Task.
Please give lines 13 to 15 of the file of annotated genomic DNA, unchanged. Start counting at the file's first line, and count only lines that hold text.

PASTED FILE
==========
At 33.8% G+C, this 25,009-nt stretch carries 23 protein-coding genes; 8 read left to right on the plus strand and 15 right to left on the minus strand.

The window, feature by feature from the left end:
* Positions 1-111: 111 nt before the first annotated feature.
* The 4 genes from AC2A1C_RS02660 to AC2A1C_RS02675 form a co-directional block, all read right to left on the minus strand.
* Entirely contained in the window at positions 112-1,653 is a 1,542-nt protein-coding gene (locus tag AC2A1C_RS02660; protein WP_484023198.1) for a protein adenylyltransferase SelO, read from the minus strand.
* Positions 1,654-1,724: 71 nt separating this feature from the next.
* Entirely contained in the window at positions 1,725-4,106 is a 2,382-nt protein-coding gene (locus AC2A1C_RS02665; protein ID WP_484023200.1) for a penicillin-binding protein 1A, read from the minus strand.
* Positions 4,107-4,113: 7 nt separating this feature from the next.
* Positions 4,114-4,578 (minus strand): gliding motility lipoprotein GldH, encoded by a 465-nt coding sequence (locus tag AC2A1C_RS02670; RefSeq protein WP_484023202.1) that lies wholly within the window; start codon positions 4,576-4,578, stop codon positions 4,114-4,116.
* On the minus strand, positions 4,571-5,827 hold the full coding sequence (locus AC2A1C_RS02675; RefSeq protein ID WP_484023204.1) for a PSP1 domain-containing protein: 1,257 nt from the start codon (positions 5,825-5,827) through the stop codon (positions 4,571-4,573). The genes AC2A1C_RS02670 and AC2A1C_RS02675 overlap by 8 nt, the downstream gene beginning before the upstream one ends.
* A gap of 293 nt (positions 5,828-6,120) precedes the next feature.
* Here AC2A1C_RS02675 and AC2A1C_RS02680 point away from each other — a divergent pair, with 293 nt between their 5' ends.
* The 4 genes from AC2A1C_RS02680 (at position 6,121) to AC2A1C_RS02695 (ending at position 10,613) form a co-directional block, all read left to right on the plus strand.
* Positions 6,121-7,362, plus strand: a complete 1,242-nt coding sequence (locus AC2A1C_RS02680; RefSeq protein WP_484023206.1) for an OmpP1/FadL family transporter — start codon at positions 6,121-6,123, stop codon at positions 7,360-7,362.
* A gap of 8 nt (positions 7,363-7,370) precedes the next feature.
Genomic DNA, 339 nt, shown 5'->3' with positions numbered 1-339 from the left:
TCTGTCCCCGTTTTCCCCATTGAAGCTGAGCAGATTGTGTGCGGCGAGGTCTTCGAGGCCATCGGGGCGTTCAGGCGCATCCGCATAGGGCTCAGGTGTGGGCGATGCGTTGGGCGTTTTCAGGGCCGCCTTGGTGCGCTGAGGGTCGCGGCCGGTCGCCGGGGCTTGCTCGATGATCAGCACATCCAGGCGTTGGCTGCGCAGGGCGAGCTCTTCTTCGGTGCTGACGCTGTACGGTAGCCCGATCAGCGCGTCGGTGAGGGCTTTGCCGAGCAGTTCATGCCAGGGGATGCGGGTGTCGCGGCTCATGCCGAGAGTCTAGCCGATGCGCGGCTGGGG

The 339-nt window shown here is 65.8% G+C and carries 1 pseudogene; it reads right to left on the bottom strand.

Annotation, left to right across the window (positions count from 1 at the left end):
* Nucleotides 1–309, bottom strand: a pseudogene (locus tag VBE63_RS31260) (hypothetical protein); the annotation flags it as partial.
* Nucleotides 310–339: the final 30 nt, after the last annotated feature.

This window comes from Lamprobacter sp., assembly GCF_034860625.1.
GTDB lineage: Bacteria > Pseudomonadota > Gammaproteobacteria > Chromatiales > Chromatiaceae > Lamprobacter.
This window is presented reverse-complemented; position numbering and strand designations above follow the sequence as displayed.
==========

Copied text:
* The 4 genes from AC2A1C_RS02680 (at position 6,121) to AC2A1C_RS02695 (ending at position 10,613) form a co-directional block, all read left to right on the plus strand.
* Positions 6,121-7,362, plus strand: a complete 1,242-nt coding sequence (locus AC2A1C_RS02680; RefSeq protein WP_484023206.1) for an OmpP1/FadL family transporter — start codon at positions 6,121-6,123, stop codon at positions 7,360-7,362.
* A gap of 8 nt (positions 7,363-7,370) precedes the next feature.